Crime in the city : understanding geospatial relationships among crime and the urban landscape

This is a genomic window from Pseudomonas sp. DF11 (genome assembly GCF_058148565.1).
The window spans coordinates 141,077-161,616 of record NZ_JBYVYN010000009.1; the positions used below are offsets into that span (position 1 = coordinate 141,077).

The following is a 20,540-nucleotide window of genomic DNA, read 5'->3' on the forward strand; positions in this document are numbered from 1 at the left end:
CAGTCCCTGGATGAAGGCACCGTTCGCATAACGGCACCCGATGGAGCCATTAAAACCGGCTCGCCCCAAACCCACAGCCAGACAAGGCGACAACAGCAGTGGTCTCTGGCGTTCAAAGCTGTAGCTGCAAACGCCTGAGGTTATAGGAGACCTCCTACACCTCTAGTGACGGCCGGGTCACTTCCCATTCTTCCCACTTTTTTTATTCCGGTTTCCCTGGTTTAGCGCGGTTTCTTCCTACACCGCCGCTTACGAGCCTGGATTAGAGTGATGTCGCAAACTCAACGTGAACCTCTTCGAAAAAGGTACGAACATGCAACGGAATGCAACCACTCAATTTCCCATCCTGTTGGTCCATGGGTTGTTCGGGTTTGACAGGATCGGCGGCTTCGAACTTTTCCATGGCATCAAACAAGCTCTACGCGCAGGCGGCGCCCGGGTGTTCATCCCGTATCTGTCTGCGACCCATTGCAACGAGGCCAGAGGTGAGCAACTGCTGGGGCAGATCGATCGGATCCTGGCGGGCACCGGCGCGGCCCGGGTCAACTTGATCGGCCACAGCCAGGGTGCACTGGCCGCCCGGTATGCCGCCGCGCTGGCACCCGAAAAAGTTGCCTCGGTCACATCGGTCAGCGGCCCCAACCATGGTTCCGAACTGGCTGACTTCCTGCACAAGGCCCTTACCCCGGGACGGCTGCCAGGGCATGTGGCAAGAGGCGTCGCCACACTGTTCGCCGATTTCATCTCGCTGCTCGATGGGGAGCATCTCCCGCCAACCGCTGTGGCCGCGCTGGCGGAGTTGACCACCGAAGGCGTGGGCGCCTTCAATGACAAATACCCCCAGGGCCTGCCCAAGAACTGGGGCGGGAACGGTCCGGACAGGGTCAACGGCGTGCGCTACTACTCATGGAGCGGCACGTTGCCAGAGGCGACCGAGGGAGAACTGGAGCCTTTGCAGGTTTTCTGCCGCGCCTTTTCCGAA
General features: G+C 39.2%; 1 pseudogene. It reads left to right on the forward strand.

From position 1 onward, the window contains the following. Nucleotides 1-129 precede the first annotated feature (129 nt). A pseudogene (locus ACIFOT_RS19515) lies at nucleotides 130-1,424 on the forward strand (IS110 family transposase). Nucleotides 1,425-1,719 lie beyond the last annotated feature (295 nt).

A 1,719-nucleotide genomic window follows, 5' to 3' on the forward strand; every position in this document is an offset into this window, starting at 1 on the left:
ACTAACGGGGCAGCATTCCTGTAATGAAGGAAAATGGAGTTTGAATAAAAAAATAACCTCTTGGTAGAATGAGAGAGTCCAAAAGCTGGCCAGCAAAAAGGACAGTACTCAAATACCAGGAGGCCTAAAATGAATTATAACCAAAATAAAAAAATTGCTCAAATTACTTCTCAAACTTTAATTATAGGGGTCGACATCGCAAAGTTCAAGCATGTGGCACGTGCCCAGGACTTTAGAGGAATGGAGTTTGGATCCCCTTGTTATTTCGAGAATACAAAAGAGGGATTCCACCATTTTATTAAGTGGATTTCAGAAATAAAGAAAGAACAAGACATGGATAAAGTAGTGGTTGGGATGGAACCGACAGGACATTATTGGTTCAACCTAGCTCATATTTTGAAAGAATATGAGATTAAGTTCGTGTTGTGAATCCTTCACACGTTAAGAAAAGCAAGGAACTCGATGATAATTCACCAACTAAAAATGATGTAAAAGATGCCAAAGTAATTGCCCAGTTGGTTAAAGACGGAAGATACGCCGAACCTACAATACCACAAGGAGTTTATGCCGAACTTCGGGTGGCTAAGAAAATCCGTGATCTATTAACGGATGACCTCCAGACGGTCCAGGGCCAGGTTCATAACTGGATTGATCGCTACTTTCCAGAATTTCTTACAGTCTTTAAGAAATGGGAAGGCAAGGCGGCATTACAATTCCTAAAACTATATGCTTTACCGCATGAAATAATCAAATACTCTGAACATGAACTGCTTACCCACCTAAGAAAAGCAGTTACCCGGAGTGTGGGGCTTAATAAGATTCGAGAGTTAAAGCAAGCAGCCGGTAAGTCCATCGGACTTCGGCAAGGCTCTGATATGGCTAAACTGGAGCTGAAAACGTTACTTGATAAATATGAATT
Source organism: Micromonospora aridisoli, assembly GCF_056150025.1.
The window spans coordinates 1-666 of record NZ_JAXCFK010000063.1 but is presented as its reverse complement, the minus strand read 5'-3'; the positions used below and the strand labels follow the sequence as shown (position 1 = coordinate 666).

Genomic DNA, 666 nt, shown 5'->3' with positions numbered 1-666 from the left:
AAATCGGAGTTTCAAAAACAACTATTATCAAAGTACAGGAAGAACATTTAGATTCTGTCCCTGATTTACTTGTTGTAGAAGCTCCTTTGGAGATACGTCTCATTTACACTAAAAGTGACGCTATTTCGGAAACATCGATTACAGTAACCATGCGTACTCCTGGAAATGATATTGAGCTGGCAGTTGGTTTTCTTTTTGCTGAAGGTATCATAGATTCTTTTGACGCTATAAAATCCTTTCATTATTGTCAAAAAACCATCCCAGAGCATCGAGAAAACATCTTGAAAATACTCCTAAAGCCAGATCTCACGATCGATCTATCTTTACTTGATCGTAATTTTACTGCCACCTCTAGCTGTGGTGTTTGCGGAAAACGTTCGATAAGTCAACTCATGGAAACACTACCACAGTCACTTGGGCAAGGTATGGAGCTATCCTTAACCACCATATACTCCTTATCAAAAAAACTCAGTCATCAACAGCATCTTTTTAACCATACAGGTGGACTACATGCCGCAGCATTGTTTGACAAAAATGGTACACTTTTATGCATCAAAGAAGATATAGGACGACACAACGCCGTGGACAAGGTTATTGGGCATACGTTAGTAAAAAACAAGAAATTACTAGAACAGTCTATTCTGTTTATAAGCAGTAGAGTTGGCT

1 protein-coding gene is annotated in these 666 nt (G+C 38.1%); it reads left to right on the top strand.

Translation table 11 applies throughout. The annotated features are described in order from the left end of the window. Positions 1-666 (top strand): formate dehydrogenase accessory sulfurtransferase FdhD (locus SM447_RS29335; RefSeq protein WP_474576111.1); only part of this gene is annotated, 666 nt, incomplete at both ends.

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[ACCESS RESTRICTED TO THE UNIVERSITY OF MISSOURI AT AUTHOR'S REQUEST.] The physical structure of the urban environment can have profound influence on the way space is used. Research in urban planning has indicated that layout of streets, ease of transportation, physical designs of the street such as location of benches, trees, height of buildings or setbacks, as well as different types of land use within an area are significant in determining if an area will be used and therefore if an area has good planning. Although these variables quantify the quality of planning, criminologists indicate that these variables can increase the frequency of some types of crime. In this thesis, approaches for modeling the relationship between aspects of the urban landscape and the frequency of larceny are proposed and applied to Portland, Oregon. Results indicate that the transportation system connectivity, distance to public transportation, and mean building height are the most significant variables in modeling the occurrence of larceny.